Day 3 – Ise Kashiwazaki to Furusato, 26km
Accommodation: Ryokan Momotaro, ¥8640 including dinner and breakfast, 0597-49-3217
I slept really well, no doubt the bath helped. Embarrassingly at breakfast I had to leave the natto (top left bowl in the pic, it’s
rotten fermented soybeans). When I lived in Japan I tried natto 7 times because of persistent Japanese friends telling me “the next time you try it, you’ll like it,” and I still really dislike it, sorry. I ate everything else I was served!
The first few kilometres followed the Ouchiyamagawa river and there were many fisherman fishing for Amago. Within minutes of starting the first forest path I put my foot directly next to a snake’s head before leaping back. It was only 8.45am and there was no sun on the path so I wasn’t expecting to see a snake, and it was just as I put my foot down that I saw it’s body to the left and it’s head an inch from my foot! I banged my hiking poles on the ground for a few minutes and it eventually slithered away, I think it was an Aodaisho rat snake?
The path joined Route 42 before turning off with large roadsigns for Tsuzurato-toge pass – there were two options here, either this pass (which was the main route until 300 years ago), or the newer pass called Nisaka-toge which was built 300 years ago to replace Tsuzurato. I was interested to walk the older of the two routes, but they are both part of the World Heritage Kumano listing so must both have their merits. Until these mountain passes, none of the Iseji route has been part of the World Heritage area, but from here until Shingu it looks like most of the mountain passes are included, just not the roads connecting them.
Last night’s minshuku owner had told me to take the ‘easier’ Nisaka-toge so I must admit I was a bit nervous about what I was getting myself into by walking the Tsuzurato-toge – the funny name means switchback. The ascent was easy and along a wide path with terrific signs (thanks to the World Heritage listing). The only trouble I had was encountering two snakes on the way up! The first was about 2 metres long and black with a yellow head, it was lying across the trail but quickly moved when I was almost on top of it. The next snake was I think a yamakagashi (tiger keelback) venomous snake but was only about 30cm long and also slithered away without any prompting. I was glad to get to the top where there was a terrific view as well as rest hut and stamp box (nice stamp). There were 4 Japanese people sitting in the hut so I sat with them and had a short break. We chatted and it turned out they worked together and as it was the weekend, they had come to hike up and down the mountain. They were surprised to see a solo foreign female walking the Iseji path and all handed me sweets and took photos! I then started the descent, hoping not to see any more snakes!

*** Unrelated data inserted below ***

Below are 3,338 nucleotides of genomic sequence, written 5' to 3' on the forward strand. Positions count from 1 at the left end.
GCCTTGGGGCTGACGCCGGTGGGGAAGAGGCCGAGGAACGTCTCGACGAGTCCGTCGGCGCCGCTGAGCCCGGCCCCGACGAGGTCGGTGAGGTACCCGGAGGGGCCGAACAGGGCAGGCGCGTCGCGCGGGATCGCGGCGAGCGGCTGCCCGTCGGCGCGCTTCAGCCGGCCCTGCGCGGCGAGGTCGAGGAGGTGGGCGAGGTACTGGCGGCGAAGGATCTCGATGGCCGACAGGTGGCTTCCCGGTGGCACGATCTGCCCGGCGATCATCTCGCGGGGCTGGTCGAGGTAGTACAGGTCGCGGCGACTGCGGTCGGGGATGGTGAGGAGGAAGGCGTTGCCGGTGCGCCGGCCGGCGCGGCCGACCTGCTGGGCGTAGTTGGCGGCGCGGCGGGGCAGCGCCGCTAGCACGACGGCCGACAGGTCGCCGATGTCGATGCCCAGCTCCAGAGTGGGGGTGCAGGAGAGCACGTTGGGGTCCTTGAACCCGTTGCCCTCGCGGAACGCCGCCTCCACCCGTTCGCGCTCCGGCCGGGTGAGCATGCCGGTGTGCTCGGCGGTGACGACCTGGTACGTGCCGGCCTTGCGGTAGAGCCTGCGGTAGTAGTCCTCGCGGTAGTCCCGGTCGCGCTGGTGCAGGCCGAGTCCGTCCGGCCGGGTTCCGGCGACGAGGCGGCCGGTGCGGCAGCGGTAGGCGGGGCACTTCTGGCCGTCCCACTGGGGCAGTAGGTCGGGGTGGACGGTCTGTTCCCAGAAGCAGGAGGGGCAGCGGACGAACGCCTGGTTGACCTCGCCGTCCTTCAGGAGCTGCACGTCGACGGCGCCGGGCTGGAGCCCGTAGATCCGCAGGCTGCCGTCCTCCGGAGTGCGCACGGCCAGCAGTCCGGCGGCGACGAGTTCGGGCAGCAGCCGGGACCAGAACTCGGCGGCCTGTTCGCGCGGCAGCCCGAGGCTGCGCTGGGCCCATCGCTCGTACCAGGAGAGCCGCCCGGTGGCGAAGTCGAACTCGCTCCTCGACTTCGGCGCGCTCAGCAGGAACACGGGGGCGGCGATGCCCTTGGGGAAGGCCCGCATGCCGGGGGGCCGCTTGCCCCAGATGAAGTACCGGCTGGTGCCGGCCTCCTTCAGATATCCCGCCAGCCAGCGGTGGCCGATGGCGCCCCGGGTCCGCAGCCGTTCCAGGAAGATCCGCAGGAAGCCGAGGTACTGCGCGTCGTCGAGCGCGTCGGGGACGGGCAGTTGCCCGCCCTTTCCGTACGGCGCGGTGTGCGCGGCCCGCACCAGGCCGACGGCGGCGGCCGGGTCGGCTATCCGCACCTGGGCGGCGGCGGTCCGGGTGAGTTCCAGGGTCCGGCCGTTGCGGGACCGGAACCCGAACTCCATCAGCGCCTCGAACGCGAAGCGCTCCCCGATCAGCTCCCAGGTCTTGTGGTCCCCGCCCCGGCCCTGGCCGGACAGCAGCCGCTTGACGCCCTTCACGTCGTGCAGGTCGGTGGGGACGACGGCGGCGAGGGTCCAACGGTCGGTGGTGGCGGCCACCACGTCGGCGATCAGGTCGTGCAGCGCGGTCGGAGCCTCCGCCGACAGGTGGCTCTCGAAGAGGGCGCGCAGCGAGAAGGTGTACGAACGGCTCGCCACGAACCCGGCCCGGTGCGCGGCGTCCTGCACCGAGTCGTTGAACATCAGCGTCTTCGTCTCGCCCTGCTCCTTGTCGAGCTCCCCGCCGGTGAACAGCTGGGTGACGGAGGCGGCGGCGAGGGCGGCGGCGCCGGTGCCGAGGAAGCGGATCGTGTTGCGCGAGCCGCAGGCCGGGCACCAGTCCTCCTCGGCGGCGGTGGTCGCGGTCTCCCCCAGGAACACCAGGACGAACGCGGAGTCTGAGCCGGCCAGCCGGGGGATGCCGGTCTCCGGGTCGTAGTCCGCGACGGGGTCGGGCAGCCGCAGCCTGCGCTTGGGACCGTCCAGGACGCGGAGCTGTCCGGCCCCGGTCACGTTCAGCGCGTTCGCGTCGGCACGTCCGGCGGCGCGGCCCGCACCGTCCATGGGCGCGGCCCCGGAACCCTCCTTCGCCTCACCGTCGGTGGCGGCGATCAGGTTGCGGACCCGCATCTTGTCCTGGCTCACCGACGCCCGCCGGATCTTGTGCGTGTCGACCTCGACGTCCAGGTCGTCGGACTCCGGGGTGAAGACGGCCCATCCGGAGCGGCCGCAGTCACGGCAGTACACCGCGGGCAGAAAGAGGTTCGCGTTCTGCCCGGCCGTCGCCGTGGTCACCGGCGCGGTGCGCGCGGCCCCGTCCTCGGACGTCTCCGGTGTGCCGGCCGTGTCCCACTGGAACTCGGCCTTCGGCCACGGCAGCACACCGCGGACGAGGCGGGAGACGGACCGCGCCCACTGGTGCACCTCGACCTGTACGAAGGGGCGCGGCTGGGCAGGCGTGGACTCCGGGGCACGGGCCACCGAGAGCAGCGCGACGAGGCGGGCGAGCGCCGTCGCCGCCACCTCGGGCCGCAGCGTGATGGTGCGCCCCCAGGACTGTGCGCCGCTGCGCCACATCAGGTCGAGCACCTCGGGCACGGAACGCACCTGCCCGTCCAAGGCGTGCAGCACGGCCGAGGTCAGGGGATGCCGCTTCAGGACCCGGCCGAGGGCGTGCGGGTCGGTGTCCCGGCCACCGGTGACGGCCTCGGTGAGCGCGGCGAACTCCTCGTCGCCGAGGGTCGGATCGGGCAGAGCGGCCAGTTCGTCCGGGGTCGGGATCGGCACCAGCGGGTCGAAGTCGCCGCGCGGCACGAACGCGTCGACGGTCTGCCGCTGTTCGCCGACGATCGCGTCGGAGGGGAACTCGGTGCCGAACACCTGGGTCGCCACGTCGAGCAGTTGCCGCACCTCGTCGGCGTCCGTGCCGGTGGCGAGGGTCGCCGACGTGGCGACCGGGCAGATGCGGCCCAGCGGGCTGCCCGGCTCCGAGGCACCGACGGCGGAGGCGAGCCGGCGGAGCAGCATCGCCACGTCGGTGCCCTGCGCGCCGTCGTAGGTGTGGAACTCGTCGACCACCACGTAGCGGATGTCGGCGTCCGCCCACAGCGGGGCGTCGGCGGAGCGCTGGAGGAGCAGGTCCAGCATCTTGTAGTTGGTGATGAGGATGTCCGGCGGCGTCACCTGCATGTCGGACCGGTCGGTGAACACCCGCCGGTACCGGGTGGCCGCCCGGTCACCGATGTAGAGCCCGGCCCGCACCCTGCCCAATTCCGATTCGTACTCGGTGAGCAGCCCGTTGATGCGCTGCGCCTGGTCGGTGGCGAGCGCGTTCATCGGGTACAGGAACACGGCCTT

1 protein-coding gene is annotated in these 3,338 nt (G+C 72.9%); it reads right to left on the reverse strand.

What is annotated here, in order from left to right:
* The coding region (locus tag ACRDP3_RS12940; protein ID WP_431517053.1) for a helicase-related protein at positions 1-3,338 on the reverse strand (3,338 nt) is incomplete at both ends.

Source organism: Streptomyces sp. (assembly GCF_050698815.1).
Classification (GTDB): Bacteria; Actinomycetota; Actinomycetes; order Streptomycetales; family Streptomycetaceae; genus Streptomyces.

The descent was more difficult than the ascent; it was steep and slippery on the foliage with some narrow sections but was stunningly beautiful, as was the ancient flagstone path.
After Tsuzurato-toge pass, the trail followed the river all the way down to the sea at Kii Nagashima which was the largest town I’d been in since Ise. I stocked up on snacks at a convenience store (slight detour off the path) then crossed a bridge over the river to walk through the old part of town passing traditional wooden houses and small shops. I’m really enjoying walking through these old villages and towns.
I had one last mountain-pass between me and my destination of Furusato, called Ikkoku-toge, and it probably should’ve taken 30 minutes, but it took about 50 because I got lost! Well lost is the wrong word… but I took the wrong trail on top (a forest trail rather than the forest road) and after about 300m the forest trail ended and I was walking through waist-high ferns. I passed a deer skull, then further on, a deer leg and started to wonder what was eating the deers?! I followed some pink ribbons around trees until I reached a cliff with the highway way down below then decided it was time to bushwhack back and try the only other option, the forest road. I wasn’t happy, a small arrow would suffice! It turned out the forest road was the right way and soon after (still grumpy) I made it to Furusato and found my awesome Ryokan.
Furusato is a tiny village beside the sea with an onsen, aptly called Furusato Onsen and also seems to be famous for growing mandarins. The seafood dinner was exceptional and enormous and I tried sazae (turbo shell) for the first time – it looked terrible but tasted ok. The homemade umeshu (plum wine) was also delicious. I’m having a great time on this route and I really can’t believe there’s no-one else walking it. I think I need to speak to someone about making some Iseji specific waymarks and come back and mark the route myself!